ZIKA Fever (ZIKA Virus Infection) Clinical Management Protocol

BACKGROUND
Zika virus (ZIKV) is an emerging arbovirus that causes an acute febrile illness. The virus was first isolated in 1947 from a febrile rhesus monkey in the Zika forest of Uganda during a research project on the transmission of jungle yellow fever. The virus was first isolated in humans in 1952 in Uganda and Tanzania. ZIKV belongs to the Flavivirus genus, family Flaviviridae the same as Dengue, Yellow Fever, Japanese encephalitis and West Nile virus.

The virus is transmitted from human to human by the bites of infected mosquitoes. The mosquitoes involved are Aedes species, typically Aedes aegypti, Aedes albopictus and Aedes polynesiensis which also transmit other mosquito-borne viruses, including Dengue. There have been reports of non vector borne transmission of the virus through perinatal transmission and sexual intercourse. Blood transfusion has been identified as a potential route for transmission.

Outbreaks of Zika fever beyond Africa have been described, inclusive of Asia. However these infections had been limited to sporadic cases or small outbreaks until 2007 when the first major outbreak of ZIKV occurred in the island of Yap (Micronesia). ZIKV has spread widely since 2013, causing outbreaks in French Polynesia and other South Pacific islands. ZIKV infections have been reported in returning travelers from Thailand, Cambodia, Indonesia, Cook Islands and New Caledonia.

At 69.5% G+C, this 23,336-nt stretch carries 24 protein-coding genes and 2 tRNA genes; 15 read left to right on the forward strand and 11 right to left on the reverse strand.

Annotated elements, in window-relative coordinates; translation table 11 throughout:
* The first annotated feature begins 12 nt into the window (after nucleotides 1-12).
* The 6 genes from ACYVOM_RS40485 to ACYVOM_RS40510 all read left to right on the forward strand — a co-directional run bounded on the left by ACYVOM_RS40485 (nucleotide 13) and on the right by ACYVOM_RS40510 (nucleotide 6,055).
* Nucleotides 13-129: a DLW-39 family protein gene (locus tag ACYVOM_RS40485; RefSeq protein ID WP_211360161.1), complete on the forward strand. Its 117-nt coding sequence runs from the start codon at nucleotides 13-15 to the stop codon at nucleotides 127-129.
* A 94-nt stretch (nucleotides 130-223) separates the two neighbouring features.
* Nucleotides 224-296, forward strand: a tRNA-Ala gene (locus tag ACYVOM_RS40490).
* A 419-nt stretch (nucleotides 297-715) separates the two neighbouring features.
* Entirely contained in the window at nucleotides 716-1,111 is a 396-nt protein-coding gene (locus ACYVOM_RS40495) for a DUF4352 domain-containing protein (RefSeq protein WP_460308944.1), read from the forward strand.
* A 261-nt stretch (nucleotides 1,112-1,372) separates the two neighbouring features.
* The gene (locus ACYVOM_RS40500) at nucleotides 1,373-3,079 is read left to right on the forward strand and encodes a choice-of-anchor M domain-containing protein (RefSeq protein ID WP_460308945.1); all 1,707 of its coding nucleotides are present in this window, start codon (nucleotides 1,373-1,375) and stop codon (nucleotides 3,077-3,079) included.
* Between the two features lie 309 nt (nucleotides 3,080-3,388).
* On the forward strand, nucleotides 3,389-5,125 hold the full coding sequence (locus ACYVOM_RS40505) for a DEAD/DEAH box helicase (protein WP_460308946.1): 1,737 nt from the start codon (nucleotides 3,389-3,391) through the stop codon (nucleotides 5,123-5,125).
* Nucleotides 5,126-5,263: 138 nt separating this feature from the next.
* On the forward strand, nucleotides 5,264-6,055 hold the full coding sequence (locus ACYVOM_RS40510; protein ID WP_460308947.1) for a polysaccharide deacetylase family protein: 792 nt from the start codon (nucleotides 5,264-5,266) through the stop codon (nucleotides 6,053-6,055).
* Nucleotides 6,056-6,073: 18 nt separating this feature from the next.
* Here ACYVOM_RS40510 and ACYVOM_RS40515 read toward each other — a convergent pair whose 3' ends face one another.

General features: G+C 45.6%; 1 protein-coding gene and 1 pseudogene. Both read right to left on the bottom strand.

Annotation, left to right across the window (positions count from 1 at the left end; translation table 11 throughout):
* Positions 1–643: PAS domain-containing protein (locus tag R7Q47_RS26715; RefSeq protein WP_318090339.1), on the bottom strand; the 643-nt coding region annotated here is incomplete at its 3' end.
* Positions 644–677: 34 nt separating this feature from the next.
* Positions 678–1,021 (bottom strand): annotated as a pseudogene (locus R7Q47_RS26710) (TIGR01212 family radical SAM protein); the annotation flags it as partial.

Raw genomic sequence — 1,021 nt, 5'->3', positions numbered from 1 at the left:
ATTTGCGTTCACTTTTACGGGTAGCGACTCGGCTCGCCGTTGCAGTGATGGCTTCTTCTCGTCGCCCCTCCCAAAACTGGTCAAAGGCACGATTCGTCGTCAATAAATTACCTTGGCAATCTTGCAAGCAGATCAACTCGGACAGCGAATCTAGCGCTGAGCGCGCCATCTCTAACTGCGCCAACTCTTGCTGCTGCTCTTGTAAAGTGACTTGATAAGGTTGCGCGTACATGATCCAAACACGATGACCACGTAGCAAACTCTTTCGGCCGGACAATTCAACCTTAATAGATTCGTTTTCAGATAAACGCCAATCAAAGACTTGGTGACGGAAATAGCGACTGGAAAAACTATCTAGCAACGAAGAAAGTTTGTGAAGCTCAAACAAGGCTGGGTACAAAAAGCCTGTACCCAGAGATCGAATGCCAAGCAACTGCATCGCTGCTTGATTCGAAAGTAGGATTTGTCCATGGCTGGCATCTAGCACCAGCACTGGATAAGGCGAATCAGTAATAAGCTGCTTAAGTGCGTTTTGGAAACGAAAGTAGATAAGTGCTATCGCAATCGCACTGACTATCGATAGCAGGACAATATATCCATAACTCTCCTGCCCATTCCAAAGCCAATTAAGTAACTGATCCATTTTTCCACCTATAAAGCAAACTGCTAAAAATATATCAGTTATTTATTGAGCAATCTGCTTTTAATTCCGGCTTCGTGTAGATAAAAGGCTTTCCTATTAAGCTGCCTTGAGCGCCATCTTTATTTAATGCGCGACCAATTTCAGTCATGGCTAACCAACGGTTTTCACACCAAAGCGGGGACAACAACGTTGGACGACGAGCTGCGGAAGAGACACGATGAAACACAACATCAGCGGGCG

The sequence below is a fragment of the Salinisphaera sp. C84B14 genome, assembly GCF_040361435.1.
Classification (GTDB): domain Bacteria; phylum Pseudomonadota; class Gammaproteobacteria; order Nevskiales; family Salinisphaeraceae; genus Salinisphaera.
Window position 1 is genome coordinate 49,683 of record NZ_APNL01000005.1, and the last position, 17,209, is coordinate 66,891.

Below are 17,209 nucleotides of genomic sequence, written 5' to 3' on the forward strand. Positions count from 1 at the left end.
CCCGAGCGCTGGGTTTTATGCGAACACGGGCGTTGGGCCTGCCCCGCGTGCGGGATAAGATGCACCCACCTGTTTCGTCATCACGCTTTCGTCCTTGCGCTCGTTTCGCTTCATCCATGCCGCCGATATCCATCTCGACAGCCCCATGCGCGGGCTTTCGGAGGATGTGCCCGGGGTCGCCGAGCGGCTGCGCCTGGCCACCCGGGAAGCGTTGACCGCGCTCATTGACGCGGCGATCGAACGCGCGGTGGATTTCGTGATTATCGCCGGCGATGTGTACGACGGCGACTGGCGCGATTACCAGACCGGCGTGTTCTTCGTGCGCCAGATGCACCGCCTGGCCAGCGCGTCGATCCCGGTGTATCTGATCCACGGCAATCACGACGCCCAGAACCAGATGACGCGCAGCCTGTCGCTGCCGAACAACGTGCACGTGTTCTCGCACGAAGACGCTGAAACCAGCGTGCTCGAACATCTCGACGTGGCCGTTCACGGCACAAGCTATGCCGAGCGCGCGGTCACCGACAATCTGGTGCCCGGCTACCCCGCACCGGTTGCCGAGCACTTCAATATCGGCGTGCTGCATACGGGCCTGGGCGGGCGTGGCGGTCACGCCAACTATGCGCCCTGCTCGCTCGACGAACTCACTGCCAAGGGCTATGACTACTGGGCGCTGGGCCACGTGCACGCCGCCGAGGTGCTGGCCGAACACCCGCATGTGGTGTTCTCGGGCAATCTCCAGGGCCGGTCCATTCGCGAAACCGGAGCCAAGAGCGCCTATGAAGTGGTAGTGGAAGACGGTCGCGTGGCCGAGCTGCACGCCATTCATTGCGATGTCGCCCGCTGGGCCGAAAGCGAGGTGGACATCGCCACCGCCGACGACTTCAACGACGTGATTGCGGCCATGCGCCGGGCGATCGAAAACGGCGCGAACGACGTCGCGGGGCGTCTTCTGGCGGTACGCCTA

In 2014 Chile reported cases of autochthonous transmission of ZIKV in the Easter Island. In May 2015, Brazil confirmed autochthonous transmission of ZIKV. In October 2015, Colombia reported the first autochthonous case of ZIKV infection.

Since January 2016, Barbados, Bolivia, Brazil, Colombia, Curacao, Dominican Republic, Ecuador, El Salvador, French Guiana, Guadeloupe, Guatemala, Guyana, Haiti, Honduras, Martinique, Mexico, Nicaragua, Panama, Paraguay, Puerto Rico, Saint Martin, Suriname, US Virgin Islands and Venezuela have reported autochthonous transmission of ZIKV.

Brazil has reported an increase in Microcephaly and other congenital anomalies in neonates during the Zika virus outbreak, raising concerns about the effects of Zika virus infection in fetuses and its implications for delivery of health care.

Due to the wide distribution of the mosquito vector capable of transmitting ZIKV and the high mobility of persons in and outside the region of the Americas and worldwide, future transmission could occur in Jamaica.

It should be noted that the description of the clinical presentation of Zika virus is based on a limited number of case reports and outbreak investigations. The body of knowledge continues to grow and updates will be made accordingly.

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